Richard Reeves
B u s i n e s s   S k i l l s   f o r   S c i e n c e   a n d   T e c h n o l o g y rule

R&D & The Company

“Many companies have difficulty justifying fundamental work”

Types of Work Undertaken by R&D

Traditionally R&D has been described as passing through the phases of pure research, applied research, development, testing, engineering and so through to production. This model has been widely adhered to even though it is widely agreed to be wrong. Under the tenets of third generation R&D, work is classified according to its strategic significance.

  • Incremental R&D is work intended to bring about a definable modest improvement in a particular product or a process
  • Radical R&D is work which promises to produce a new product or process
  • Fundamental R&D is work which is not intended to produce a specific business benefit, but is intended to produce scientific and technical information; this information might for example lead to a decision to try to develop a new line of business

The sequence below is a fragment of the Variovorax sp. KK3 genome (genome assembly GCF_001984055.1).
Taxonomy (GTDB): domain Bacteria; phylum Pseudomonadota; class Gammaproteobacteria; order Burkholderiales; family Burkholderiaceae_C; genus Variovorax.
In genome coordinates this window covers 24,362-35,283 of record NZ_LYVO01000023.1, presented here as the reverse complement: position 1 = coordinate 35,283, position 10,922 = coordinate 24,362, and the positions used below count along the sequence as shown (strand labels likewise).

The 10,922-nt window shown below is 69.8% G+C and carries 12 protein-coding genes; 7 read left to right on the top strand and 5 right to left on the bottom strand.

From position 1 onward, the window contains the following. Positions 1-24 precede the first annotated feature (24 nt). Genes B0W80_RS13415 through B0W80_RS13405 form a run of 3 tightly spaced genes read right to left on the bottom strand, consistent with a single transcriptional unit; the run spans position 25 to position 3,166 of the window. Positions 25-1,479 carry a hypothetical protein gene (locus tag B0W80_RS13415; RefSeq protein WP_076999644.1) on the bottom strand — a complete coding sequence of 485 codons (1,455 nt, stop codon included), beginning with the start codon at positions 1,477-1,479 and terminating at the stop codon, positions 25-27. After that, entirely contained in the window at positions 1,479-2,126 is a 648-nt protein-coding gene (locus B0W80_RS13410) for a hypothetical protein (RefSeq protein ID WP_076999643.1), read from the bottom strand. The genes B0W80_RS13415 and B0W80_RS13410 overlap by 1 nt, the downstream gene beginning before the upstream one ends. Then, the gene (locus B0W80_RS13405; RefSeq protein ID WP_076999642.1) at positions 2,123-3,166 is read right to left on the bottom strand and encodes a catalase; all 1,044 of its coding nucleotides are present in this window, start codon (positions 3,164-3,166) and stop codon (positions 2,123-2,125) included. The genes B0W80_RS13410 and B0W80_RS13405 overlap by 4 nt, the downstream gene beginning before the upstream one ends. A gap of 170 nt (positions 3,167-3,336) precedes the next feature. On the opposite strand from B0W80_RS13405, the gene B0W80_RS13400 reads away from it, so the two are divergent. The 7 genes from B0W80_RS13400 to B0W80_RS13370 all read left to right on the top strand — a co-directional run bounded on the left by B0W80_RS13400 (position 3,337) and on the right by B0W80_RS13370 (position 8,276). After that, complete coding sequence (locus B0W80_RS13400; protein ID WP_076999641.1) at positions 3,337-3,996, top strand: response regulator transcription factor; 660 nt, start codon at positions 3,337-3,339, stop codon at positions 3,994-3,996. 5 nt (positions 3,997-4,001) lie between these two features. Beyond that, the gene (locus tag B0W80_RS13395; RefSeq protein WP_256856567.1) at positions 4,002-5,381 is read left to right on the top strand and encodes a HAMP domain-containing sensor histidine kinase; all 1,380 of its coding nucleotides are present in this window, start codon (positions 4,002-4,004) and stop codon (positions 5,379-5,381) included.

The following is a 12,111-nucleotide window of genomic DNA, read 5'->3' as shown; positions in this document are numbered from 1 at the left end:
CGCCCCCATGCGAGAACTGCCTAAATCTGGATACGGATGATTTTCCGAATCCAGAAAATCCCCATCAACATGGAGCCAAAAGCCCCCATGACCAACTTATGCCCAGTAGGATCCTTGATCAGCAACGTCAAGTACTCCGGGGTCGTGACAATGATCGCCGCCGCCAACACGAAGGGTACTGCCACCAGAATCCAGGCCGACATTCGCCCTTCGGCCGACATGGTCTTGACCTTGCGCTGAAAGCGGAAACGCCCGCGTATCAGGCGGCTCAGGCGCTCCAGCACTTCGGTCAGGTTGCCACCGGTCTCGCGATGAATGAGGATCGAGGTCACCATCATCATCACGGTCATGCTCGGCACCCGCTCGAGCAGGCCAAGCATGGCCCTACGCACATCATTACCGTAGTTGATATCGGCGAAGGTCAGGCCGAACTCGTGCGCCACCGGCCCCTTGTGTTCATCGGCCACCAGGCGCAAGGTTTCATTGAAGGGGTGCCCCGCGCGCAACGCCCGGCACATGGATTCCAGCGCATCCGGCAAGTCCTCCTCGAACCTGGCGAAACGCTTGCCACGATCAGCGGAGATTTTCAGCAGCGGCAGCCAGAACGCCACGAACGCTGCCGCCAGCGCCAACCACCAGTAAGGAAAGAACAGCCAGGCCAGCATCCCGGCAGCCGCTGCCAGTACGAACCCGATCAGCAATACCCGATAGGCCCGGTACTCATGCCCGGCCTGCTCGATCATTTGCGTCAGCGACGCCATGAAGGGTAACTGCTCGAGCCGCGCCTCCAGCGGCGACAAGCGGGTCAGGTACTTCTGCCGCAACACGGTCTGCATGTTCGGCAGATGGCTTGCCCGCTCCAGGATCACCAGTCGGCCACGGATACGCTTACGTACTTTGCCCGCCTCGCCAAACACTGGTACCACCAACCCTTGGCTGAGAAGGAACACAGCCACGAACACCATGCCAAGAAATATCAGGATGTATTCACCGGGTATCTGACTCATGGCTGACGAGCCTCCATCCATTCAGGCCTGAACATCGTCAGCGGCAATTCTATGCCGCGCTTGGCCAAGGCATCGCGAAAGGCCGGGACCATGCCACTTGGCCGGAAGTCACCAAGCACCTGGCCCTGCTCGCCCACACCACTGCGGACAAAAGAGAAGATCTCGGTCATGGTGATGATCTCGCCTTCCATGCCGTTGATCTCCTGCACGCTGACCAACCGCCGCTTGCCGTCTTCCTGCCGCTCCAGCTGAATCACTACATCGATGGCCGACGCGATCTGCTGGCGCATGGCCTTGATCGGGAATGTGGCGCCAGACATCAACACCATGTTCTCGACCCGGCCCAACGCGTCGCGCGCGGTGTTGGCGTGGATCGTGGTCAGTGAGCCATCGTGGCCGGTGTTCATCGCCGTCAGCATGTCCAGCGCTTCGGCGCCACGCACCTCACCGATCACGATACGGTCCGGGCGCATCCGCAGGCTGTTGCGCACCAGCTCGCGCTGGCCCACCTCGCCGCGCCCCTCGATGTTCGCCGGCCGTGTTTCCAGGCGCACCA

In addition to these, there is:

  • Compliance work, which is undertaken to meet environmental or other legislative requirements
  • Customer support work, in which R&D staff work on the problems of existing products

A common pattern of progress is that a product line or process is improved by many incremental developments over the years, until improvements become harder to find. It often then happens that a radical development replaces that product or process by a new one, which then enters into its own series of incremental improvements. From time to time a fundamental change renders the whole product line or process type obsolete.